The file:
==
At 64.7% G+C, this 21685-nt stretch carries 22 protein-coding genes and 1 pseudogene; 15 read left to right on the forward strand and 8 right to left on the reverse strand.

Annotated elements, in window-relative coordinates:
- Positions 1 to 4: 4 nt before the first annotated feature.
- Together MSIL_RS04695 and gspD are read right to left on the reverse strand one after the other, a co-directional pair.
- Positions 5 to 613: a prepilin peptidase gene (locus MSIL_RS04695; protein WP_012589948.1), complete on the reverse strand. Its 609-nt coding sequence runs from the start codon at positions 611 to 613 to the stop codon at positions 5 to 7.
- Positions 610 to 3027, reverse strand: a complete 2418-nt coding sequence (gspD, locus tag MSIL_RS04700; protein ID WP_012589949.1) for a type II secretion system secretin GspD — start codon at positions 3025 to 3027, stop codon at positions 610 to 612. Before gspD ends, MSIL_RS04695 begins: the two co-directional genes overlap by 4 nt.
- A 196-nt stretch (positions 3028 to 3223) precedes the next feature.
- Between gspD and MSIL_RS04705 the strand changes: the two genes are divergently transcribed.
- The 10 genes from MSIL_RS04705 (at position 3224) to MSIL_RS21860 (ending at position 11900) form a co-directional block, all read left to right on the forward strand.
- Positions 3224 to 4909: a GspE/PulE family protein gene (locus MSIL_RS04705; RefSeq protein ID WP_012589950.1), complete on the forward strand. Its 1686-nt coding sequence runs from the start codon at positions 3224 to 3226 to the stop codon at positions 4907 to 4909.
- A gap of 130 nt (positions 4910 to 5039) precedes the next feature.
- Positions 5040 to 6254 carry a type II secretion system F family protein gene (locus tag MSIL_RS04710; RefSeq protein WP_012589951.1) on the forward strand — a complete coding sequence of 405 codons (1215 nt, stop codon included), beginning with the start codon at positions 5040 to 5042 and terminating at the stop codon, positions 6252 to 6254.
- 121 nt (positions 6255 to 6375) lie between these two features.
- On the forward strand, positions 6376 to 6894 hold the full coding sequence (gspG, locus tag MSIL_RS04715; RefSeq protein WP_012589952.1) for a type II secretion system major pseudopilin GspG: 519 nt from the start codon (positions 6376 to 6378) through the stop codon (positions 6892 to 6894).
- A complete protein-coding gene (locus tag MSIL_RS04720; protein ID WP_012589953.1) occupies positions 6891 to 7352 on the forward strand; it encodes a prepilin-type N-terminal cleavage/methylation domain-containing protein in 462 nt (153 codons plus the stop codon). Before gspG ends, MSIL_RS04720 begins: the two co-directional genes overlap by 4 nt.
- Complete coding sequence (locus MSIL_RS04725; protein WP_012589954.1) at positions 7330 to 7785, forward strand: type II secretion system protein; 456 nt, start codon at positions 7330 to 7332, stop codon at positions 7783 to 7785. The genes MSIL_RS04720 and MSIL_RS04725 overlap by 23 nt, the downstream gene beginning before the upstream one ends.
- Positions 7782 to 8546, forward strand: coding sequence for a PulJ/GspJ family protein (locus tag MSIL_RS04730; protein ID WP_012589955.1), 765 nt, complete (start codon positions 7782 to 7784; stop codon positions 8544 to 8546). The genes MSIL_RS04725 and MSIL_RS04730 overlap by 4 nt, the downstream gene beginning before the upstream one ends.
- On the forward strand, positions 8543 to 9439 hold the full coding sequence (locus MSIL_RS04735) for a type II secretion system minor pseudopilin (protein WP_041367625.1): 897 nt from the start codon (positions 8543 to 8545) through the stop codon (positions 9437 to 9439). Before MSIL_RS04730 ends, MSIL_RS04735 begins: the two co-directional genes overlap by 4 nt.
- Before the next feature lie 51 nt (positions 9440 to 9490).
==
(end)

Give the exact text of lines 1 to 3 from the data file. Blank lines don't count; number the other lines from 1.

At 64.7% G+C, this 21685-nt stretch carries 22 protein-coding genes and 1 pseudogene; 15 read left to right on the forward strand and 8 right to left on the reverse strand.

Annotated elements, in window-relative coordinates:
- Positions 1 to 4: 4 nt before the first annotated feature.